(5) Massachusetts Criminal History Systems Board: The Criminal History Systems Board (CHSB) is the state agency charged with making available criminal records to interested persons. Criminal Records are called CORI and CARI .(CORI = criminal offender record information) (CARI = Court Activity Record Information). The CHSB gets its information from the Massachusetts Board of Probation. Generally speaking the CHSB cannot give out criminal record information. There are exceptions: the Federal Government, Local, State, and Federal Law enforcement agencies have access to CARI and CORI. If an individual signs a release (for example to a prospective employer or to a college admissions department) then that prospective employer or college can request a copy of the person's CORI from the CHSB. When we talk about sealing records, this is the record (CORI and CARI) that we seek to make not available. Massachusetts has statutes that govern the sealing of records. Generally speaking the record of a conviction for a felony can be sealed after 15 years and the record of a conviction for a misdemeanor can be sealed after 10 years. There are certain drug crimes that allow for the sealing of the record immediately upon the completion of probation. The statutes provide that if a case is dismissed or a person is found not guilty, then the judge "may" order the record sealed. The case law in this area, however, has placed severe limitations on the power of a judge to order records sealed even when people are found not guilty or the case is dismissed. Generally speaking a judge is only supposed to order a record sealed if there is some "compelling governmental interest". The fact that the accused was innocent and was found to be not guilty and has no other criminal record is not enough for many judges. In 2009 we at Lewin & Lewin were successful in sealing the record of a woman charged with forcible rape of her adult boyfriend after the District Attorney dismissed the charges. In 2009 we were also successful in sealing the record of a woman who was charged with assault and battery on her husband in 2009 (that charge was dismissed) as well as another case the woman had dating back to 1999 (for assault and battery by dangerous weapon that was dismissed).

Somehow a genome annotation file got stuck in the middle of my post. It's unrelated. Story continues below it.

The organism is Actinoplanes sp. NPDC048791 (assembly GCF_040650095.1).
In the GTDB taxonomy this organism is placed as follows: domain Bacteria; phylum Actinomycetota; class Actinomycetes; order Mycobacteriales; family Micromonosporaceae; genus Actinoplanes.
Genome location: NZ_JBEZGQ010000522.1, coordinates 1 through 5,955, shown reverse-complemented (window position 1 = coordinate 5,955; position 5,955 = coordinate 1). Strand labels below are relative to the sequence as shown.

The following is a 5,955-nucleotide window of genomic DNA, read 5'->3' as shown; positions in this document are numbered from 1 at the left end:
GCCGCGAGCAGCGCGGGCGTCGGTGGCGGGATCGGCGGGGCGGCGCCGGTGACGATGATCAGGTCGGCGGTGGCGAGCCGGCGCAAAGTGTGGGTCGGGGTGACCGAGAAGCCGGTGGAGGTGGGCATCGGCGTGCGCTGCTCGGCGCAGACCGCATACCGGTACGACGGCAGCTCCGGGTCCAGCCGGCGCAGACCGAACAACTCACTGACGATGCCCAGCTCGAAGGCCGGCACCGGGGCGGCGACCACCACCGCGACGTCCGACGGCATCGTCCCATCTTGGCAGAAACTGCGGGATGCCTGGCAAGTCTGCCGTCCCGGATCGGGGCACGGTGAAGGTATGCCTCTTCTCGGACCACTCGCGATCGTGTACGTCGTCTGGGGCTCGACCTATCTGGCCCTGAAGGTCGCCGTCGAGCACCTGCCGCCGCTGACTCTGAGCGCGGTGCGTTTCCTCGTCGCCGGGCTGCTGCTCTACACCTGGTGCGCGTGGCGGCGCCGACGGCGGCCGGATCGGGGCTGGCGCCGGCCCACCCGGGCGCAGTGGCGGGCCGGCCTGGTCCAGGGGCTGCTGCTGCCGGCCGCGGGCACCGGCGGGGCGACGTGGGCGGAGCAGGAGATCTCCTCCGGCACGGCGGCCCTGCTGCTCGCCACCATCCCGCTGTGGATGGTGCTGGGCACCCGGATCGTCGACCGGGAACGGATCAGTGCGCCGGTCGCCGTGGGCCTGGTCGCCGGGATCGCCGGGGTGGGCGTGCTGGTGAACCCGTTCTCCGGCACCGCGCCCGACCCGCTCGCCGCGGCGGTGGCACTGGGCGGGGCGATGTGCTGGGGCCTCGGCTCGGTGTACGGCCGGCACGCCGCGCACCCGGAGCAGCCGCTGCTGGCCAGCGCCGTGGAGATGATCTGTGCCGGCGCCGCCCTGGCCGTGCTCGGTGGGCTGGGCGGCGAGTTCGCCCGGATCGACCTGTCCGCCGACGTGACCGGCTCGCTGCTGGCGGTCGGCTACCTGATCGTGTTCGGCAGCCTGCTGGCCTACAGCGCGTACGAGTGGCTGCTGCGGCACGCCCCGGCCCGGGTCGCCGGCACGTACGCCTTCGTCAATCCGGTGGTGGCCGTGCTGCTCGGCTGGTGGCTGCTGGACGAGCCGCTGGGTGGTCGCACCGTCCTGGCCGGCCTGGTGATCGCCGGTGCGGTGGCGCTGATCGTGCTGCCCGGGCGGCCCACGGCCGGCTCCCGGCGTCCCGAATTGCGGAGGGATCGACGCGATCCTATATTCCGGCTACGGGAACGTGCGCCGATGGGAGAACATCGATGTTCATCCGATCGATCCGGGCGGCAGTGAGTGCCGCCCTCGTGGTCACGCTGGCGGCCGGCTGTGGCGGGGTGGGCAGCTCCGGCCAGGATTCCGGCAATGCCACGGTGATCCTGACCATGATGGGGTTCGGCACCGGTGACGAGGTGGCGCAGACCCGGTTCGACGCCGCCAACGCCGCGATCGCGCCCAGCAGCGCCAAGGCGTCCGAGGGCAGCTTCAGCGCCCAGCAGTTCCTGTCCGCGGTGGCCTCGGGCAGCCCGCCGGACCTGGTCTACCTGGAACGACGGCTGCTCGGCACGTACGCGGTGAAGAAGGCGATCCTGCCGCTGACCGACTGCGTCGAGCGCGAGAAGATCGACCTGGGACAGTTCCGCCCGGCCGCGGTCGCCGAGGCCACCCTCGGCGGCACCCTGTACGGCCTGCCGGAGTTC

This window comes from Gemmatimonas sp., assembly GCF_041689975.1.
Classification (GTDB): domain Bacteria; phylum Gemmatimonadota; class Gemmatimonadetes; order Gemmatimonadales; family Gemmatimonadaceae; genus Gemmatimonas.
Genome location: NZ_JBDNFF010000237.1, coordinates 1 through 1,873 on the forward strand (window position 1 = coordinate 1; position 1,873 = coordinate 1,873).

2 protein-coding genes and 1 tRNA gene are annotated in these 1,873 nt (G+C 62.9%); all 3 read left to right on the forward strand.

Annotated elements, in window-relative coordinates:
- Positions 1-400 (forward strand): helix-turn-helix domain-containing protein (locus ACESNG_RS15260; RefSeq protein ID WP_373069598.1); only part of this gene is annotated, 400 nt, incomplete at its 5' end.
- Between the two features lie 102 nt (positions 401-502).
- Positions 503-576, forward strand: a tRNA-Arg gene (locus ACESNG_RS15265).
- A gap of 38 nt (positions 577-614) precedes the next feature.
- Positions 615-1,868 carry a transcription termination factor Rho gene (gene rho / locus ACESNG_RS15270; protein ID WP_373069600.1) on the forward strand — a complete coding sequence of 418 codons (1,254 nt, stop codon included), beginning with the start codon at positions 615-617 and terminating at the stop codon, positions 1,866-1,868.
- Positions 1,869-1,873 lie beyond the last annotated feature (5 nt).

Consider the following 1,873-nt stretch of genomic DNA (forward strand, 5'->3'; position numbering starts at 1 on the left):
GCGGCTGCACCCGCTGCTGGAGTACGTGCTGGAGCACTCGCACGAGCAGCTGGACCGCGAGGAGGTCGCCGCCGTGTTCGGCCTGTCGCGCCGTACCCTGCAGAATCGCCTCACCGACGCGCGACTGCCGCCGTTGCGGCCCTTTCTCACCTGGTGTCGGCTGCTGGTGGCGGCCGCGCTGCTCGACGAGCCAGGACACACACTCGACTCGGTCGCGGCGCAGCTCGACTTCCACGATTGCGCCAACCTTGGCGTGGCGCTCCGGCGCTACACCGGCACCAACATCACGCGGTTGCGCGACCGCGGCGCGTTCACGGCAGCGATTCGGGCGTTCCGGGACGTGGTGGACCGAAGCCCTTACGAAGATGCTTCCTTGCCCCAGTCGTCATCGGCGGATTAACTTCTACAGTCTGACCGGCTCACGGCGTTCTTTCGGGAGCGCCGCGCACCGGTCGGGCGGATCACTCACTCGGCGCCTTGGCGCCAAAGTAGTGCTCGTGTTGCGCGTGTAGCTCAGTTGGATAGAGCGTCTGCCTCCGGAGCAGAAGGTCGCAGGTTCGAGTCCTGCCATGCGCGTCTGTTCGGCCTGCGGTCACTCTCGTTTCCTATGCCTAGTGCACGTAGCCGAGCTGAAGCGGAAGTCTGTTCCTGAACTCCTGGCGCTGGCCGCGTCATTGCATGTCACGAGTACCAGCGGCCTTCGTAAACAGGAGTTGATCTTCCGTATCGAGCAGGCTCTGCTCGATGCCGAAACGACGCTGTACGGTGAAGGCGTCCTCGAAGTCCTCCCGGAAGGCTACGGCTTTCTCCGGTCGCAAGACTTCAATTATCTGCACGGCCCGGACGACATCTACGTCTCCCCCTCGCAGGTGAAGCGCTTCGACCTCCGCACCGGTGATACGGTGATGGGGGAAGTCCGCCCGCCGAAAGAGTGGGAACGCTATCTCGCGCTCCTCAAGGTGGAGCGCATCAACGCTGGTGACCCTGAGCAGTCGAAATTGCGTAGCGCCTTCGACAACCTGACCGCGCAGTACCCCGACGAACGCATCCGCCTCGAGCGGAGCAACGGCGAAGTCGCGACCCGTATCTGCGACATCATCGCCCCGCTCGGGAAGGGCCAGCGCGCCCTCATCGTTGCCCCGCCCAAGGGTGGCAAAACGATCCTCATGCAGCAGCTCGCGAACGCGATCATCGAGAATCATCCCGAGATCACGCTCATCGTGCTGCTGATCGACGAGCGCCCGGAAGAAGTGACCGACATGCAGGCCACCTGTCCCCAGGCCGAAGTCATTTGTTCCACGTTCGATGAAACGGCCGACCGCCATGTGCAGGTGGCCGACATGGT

Sealing of criminal records involves either petitioning the Court where the case was prosecuted or petitioning directly to the Massachusetts Board of Probation.